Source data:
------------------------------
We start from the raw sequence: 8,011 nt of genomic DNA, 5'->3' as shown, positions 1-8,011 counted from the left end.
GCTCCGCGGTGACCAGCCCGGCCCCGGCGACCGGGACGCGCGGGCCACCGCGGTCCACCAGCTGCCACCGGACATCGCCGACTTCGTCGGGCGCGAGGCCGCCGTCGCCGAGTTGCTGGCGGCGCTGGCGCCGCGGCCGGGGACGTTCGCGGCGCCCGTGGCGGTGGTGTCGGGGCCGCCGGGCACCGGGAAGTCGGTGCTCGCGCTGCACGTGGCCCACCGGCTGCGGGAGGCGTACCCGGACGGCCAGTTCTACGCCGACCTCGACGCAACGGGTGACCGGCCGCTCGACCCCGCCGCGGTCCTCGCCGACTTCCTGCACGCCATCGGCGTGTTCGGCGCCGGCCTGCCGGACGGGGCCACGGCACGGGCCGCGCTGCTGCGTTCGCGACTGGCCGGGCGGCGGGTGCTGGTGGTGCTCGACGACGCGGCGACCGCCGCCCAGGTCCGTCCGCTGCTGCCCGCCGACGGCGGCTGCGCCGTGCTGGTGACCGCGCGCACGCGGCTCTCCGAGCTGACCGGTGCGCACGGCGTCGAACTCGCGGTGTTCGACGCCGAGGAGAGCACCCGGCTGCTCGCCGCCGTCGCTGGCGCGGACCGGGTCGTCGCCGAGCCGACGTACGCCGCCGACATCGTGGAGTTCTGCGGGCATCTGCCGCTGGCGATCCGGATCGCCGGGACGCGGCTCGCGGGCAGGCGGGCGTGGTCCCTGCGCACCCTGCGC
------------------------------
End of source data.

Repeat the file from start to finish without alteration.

We start from the raw sequence: 8,011 nt of genomic DNA, 5'->3' as shown, positions 1-8,011 counted from the left end.
GCTCCGCGGTGACCAGCCCGGCCCCGGCGACCGGGACGCGCGGGCCACCGCGGTCCACCAGCTGCCACCGGACATCGCCGACTTCGTCGGGCGCGAGGCCGCCGTCGCCGAGTTGCTGGCGGCGCTGGCGCCGCGGCCGGGGACGTTCGCGGCGCCCGTGGCGGTGGTGTCGGGGCCGCCGGGCACCGGGAAGTCGGTGCTCGCGCTGCACGTGGCCCACCGGCTGCGGGAGGCGTACCCGGACGGCCAGTTCTACGCCGACCTCGACGCAACGGGTGACCGGCCGCTCGACCCCGCCGCGGTCCTCGCCGACTTCCTGCACGCCATCGGCGTGTTCGGCGCCGGCCTGCCGGACGGGGCCACGGCACGGGCCGCGCTGCTGCGTTCGCGACTGGCCGGGCGGCGGGTGCTGGTGGTGCTCGACGACGCGGCGACCGCCGCCCAGGTCCGTCCGCTGCTGCCCGCCGACGGCGGCTGCGCCGTGCTGGTGACCGCGCGCACGCGGCTCTCCGAGCTGACCGGTGCGCACGGCGTCGAACTCGCGGTGTTCGACGCCGAGGAGAGCACCCGGCTGCTCGCCGCCGTCGCTGGCGCGGACCGGGTCGTCGCCGAGCCGACGTACGCCGCCGACATCGTGGAGTTCTGCGGGCATCTGCCGCTGGCGATCCGGATCGCCGGGACGCGGCTCGCGGGCAGGCGGGCGTGGTCCCTGCGCACCCTGCGC